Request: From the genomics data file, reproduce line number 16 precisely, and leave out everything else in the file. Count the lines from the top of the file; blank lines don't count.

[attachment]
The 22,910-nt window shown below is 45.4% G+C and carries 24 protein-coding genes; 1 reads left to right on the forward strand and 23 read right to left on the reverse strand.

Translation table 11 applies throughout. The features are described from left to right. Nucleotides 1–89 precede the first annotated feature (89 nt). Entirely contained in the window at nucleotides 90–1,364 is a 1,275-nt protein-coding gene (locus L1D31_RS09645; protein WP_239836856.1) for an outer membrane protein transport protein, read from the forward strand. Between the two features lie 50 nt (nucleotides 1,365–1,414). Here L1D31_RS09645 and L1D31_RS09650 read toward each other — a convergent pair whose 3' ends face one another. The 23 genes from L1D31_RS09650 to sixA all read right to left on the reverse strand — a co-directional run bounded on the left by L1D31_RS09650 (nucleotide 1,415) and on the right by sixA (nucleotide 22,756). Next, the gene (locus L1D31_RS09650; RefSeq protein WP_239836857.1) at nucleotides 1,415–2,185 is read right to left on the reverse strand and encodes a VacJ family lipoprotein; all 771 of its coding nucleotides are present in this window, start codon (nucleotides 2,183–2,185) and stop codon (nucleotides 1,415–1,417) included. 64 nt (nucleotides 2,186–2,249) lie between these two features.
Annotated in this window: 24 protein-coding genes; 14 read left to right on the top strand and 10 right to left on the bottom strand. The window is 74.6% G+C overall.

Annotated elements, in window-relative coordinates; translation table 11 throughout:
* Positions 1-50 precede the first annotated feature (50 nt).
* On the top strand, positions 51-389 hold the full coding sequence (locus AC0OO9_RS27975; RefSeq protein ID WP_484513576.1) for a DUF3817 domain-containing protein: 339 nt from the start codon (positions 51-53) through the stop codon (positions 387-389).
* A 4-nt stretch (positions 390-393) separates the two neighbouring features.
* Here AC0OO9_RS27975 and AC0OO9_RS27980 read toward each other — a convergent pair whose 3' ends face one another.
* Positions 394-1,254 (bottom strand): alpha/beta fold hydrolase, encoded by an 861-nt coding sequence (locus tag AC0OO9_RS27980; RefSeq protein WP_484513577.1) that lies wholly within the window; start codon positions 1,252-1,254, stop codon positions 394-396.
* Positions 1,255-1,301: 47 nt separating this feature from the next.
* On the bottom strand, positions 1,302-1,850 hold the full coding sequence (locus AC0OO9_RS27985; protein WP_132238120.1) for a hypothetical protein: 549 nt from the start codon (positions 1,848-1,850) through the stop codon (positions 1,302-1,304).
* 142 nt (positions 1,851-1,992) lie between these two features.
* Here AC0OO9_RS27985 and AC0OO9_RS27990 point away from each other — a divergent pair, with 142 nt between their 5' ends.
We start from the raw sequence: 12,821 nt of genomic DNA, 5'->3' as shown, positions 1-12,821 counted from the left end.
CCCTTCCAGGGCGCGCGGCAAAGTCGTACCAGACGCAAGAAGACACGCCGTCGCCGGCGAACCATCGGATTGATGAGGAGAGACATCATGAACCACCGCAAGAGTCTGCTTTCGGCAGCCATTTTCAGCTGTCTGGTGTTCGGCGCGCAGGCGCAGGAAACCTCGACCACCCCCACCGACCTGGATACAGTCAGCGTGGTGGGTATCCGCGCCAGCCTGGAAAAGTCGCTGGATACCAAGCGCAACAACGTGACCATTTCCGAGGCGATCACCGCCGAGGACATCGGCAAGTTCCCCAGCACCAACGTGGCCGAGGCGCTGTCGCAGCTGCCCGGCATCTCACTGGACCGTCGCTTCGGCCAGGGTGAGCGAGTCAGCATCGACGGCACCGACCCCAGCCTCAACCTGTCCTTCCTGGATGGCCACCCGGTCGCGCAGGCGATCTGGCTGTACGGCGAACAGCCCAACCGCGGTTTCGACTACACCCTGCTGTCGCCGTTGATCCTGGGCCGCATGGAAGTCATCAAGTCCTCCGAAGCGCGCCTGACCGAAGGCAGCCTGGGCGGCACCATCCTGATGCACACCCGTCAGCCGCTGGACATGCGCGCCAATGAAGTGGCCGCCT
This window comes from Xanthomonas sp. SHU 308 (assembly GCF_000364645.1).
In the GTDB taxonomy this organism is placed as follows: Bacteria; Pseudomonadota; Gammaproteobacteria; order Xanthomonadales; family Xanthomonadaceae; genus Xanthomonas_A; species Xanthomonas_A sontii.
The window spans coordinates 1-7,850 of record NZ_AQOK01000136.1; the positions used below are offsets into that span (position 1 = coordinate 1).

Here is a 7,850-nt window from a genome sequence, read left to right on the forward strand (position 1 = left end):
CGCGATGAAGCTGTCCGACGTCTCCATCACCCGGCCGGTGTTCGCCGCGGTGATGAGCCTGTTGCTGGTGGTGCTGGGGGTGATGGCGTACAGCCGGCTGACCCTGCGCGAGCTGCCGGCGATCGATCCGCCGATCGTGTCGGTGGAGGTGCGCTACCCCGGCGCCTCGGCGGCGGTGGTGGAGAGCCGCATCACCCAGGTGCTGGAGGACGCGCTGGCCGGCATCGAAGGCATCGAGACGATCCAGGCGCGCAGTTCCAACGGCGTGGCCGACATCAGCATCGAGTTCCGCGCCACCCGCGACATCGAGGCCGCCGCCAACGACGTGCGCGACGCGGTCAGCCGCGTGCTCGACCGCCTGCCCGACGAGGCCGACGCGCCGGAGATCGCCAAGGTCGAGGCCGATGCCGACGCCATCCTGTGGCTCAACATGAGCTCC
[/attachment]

This window comes from Xanthomonas sp. SHU 308 (assembly GCF_000364645.1).